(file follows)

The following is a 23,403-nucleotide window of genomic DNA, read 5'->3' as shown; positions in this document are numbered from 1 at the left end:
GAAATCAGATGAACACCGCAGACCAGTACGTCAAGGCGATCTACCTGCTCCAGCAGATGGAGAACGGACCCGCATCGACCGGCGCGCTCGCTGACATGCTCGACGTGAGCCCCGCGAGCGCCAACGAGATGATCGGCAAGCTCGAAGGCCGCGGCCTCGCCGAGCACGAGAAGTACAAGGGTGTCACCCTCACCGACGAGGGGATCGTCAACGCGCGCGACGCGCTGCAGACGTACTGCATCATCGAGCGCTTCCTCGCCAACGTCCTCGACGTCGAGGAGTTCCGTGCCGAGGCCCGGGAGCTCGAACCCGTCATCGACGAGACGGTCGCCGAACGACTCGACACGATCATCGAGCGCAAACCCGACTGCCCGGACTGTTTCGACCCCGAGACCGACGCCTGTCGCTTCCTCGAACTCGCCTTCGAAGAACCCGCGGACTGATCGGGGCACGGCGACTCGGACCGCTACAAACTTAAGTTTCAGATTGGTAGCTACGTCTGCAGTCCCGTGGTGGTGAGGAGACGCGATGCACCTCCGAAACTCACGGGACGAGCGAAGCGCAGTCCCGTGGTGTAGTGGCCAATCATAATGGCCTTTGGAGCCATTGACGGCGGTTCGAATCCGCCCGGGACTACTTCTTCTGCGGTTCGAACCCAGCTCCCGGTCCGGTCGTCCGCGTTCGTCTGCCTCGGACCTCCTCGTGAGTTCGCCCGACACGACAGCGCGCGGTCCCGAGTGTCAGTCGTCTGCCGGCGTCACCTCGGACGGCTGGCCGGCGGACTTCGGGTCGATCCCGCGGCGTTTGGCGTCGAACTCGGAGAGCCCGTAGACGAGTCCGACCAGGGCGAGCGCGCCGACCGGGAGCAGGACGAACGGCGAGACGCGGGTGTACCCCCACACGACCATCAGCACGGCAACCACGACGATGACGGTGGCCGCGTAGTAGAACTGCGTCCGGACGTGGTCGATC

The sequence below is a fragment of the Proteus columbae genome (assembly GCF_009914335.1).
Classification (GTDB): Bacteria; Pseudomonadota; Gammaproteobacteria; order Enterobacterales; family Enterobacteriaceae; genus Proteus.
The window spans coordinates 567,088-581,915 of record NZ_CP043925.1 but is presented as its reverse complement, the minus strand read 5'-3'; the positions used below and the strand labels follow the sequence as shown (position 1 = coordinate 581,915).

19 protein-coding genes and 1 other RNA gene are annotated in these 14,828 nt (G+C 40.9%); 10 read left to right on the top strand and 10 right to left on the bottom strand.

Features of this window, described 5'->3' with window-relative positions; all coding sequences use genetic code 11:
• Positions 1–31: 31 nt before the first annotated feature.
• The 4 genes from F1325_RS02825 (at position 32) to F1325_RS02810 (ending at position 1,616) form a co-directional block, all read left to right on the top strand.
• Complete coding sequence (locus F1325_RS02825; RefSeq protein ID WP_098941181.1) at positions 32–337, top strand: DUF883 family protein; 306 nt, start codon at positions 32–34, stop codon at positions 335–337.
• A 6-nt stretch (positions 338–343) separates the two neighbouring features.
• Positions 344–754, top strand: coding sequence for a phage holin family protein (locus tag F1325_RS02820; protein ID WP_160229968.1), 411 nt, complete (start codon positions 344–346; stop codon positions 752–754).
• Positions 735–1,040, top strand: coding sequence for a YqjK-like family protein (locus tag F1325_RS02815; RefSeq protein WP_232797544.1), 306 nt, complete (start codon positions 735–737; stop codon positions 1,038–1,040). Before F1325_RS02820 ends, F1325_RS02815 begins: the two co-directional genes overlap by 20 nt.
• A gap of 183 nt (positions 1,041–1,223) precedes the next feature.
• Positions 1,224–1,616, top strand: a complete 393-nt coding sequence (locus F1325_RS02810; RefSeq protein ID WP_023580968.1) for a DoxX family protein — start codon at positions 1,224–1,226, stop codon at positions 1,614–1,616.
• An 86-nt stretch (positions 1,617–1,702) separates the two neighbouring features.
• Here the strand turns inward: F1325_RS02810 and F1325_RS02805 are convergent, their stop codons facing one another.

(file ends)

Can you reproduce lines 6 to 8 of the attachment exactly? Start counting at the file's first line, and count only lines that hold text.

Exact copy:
19 protein-coding genes and 1 other RNA gene are annotated in these 14,828 nt (G+C 40.9%); 10 read left to right on the top strand and 10 right to left on the bottom strand.

Features of this window, described 5'->3' with window-relative positions; all coding sequences use genetic code 11:
• Positions 1–31: 31 nt before the first annotated feature.